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Editor’s note: The following opinion piece, written by former Book Business editor-in-chief Brian Howard, originally appeared on the Book Business website back on June 26. The subject this piece covers is, by now, relatively old news. But it’s also a very well-written and smartly reasoned essay. And because this appears to have been the very last e-reading related bit of content produced by Brian before he left North American Publishing Co. for an editorial position with a different employer, we thought it only fitting to reproduce it here.

We’ll miss seeing you around the office, Brian. And we’ll certainly miss reading your always-intuitive takes on the digital publishing business. We wish you the very best of luck on your next editorial adventure. —DE

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NOOKAdmittedly, the recent Barnes & Noble news could have been much better. In some alternate reality, William Lynch could have gotten on that earnings call and announced that things were so smashingly good for the NOOK tablet business that Barnes & Noble was stepping up production and launching bigger (NOOK HD+ LANDSCAPE)  and smaller (THE POCKET NOOK!) versions.

But in this reality, Lynch announced that competing with the likes of Amazon and Apple in the tabletsphere was just not working, and that while it would continue to manufacture its popular NOOK E Ink e-readers (Simple Touch and w/GlowLight) and to develop NOOK apps for other devices, B&N would cease manufacturing NOOK tablets and look for a third-party partner to license and manufacture co-branded NOOK tablets. (There are no partners lined up at present.)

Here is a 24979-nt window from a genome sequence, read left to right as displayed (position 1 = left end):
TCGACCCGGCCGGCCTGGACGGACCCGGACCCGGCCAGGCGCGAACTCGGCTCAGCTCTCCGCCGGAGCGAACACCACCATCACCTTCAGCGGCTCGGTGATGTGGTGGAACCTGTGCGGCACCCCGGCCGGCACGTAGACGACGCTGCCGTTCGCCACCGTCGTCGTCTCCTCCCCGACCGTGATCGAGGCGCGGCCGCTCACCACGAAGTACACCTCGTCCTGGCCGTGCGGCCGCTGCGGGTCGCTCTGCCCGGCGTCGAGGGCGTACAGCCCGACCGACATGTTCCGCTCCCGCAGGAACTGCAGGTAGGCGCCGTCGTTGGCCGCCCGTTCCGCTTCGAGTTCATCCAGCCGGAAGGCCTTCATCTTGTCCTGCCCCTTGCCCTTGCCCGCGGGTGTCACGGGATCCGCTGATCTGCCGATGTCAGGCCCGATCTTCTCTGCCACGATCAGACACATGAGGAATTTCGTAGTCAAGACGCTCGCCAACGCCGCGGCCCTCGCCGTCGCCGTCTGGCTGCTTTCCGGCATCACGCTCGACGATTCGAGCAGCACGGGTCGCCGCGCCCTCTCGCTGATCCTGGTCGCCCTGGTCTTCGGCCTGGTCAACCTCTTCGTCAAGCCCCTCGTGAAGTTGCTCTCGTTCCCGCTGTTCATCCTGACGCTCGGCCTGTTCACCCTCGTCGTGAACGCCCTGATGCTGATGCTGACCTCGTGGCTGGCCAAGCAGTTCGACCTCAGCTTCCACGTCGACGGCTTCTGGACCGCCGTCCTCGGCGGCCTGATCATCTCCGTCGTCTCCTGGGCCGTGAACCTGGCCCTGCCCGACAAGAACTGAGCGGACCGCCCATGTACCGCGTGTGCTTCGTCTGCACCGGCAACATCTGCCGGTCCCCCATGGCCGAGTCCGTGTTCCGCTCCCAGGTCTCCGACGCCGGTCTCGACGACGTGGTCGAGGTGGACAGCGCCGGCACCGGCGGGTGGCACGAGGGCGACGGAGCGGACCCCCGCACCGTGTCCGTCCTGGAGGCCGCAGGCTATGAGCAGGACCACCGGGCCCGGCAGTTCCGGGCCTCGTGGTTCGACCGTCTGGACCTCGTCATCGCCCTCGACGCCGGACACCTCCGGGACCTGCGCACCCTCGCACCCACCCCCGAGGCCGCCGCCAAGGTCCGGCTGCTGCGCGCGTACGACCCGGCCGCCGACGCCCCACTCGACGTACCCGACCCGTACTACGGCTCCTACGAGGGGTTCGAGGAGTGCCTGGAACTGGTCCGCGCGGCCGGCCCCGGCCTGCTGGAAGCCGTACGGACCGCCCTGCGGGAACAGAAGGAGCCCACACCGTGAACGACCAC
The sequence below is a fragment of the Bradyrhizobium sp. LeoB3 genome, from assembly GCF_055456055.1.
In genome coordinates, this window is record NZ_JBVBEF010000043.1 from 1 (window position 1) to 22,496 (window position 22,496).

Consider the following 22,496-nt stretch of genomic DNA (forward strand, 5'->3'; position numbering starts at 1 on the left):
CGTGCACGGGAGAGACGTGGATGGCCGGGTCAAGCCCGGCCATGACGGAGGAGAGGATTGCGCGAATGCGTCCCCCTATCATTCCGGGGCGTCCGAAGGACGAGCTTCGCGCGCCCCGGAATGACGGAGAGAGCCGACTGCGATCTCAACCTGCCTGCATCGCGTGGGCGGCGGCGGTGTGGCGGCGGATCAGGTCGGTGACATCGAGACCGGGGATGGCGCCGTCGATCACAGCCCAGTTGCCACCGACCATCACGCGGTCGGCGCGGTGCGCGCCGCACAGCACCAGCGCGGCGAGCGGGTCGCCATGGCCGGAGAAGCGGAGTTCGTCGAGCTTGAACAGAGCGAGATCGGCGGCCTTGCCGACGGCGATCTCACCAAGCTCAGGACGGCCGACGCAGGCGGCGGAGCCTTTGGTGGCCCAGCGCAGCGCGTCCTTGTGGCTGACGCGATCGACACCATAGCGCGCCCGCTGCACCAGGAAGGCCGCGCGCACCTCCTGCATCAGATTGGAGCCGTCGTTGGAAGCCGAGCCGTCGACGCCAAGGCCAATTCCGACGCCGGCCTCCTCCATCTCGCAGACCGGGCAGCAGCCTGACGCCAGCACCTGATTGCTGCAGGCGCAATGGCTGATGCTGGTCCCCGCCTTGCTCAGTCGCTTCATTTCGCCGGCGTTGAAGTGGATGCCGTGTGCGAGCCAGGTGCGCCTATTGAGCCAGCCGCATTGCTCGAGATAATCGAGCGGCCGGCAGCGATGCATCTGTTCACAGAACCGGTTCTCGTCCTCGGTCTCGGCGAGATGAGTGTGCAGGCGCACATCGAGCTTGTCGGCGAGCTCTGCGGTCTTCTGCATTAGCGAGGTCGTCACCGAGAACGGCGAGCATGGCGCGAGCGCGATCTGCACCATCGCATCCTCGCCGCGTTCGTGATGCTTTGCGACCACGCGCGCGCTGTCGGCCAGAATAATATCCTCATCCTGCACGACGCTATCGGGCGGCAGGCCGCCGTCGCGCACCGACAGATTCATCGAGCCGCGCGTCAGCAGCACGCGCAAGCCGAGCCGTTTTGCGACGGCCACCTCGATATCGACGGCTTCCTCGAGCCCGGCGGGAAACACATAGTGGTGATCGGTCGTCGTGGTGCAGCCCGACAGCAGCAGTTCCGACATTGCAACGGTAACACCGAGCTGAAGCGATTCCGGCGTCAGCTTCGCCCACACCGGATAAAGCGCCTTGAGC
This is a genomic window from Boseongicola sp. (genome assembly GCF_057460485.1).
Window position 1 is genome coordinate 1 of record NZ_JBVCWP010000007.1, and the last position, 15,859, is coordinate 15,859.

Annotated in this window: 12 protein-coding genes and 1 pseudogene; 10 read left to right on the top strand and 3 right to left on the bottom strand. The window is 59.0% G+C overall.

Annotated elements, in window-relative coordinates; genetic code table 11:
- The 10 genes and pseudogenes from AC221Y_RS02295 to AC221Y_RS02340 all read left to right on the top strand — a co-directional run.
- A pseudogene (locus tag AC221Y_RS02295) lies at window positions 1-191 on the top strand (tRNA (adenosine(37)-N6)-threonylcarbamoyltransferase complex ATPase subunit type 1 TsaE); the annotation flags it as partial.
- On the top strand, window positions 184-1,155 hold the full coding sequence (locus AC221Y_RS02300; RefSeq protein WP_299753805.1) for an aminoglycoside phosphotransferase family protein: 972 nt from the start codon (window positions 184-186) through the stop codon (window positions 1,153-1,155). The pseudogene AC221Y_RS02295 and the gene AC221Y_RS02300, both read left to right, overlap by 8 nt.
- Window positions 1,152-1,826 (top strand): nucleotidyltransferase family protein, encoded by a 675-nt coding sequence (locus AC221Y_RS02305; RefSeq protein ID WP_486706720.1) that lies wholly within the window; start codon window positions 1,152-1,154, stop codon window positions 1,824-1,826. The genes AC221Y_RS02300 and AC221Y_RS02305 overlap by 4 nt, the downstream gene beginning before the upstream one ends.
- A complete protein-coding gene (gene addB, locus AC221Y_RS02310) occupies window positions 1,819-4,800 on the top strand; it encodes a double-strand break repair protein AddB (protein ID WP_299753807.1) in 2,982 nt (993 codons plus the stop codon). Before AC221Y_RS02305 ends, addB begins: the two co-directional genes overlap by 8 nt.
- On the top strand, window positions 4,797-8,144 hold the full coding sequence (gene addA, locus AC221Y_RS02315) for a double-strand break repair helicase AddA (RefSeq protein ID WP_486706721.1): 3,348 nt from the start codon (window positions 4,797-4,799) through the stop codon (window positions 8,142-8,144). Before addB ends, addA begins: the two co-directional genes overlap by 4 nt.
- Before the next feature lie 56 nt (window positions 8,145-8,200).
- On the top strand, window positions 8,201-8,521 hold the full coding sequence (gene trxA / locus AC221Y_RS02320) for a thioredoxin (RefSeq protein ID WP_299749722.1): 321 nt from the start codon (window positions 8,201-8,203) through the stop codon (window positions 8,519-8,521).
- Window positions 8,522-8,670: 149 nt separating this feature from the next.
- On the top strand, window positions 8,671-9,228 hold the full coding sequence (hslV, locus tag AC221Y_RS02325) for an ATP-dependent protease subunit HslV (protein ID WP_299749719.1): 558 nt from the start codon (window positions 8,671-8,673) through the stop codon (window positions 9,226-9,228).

NOOKThe initial reaction from some outlets painted a picture of gloom, calling this the last chapter or the last stand, going so far as to suggest the end of all NOOK (despite the fact that the e-readers will continue to be developed in-house). This is what news outlets do when given a big story and no time to crunch it. Broad themes are easier than nuanced analysis.

What the stories from the business press like WSJ and Bloomberg are pointing out is that this is a potentially shewd move that will allow NOOK to focus on the channels through which it already sells the majority of its digital content, and shift some of its focus to apps (a.k.a. selling content on someone else‘s devices) and let some deep-pocketed device manufacturer incur the tablet production risk of continuing the NOOK tablet line which B&N has expended so many resources establishing.

NOOKMore importantly, notes Bloomberg, this move could speed the long-rumored (and oft advocated) cleaving of B&N’s device (e-reader) division from its multi-billion-dollar retail (stores and e-commerce) business.

Importantly, this move doesn’t smack of panic; it seems strategic and calculated. Will it be the move that frees B&N from a, ahem, noble but failed tablet venture and allows it to focus on its strengths of selling what is still quite a lot of content? The move that unbinds what have essentially become two (B&N, NOOK) separate companies linked only by common history? Or is it really just the next move in an endgame with which so many of us have become morbidly fascinated?

I think time will tell on this. What do you think this move means?

This post originally appeared on BookBusinessMag.com.

 
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